Moving round to the back and tail of our Pelican, we continue bosting in: getting the overall form and flow of the various elements in the piece.
| 18 March 2022 14:15
Adam - It's a good point but, unfortunately, not possible to add now. We'll definitely bear the idea in mind in the future with other projects.
However, there are a couple of things you can do:
1. Print off the download for this project; there's a full picture of the complete bird therein.
2. Right at the beginning and right at the end of this project, you'll see me showing the pelican and turning it around. Pause the video where you want, expend the view to full screen, take and print a screenshot.
There's no reason not to aim to add Pelicans to your house. If not you, who else will ever do it?
Do have a go. Look forward to seeing them in the gallery!
| 18 March 2022 01:49
Hi Chris, I'm very much enjoying watching you work on this piece, particularly since you are copying something from a photograph. It would be nice to see an image every so often of the pelican, so that we can see what you are shaping towards as you're explaining how you've made your carving decisions along the way. Sometimes I can't quite remember what the finished bird looked like.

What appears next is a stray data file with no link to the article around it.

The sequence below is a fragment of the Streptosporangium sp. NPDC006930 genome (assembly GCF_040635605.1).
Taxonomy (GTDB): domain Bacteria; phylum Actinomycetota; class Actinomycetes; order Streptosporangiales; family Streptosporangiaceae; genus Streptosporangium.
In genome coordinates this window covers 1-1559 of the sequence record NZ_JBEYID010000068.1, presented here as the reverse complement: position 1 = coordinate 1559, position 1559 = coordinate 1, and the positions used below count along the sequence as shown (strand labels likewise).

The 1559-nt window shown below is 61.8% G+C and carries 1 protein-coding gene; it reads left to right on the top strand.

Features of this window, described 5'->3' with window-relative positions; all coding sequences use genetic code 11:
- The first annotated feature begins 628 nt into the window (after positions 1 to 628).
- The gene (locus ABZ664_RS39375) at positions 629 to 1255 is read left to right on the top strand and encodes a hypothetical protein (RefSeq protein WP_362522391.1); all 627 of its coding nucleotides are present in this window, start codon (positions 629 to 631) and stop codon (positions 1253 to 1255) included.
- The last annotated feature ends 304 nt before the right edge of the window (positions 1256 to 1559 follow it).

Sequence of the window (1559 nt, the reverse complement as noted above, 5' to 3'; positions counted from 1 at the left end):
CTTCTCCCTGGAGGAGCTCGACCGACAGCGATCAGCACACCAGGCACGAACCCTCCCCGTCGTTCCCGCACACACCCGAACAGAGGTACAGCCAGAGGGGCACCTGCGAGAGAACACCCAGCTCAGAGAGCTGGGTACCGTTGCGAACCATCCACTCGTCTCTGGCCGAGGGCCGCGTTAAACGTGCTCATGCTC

I really like this carving! - I live in a craftsman-era house (built 1915) and I know the pelican was a familiar image in arts-and-crafts decor. Would love to add some contemporary-style carvings to the place someday. Thanks! Adam
| 29 September 2013 07:17
Sean - I've just looked at the lesson again and seem to do both! Sometimes I'm resting on the work - often with my forearm - and sometimes not - though mostly not. I'm sure it varies with the particular work I'm doing and must depend on the shape of what I'm carving, the awkwardness of resting on the wood (as you say), or - and this is probably the most important - how much control I need. For example, in lettering I always have my chisel hand on the wood surface when using the mallet; here I seem quite happy not to and have all the control I need. I guess there are no rules! Whatever works, eh...
| 25 September 2013 15:31
When holding your gouges with a mallet I notice that your hand is often half way up them. Why do you not want your palm resting on the carving (might prove to be akward?) or holding it much closer for more control while using the mallet?
Your videos are an inspiration and it has been my privilege to learn from them, thank you for this website and the opportunity!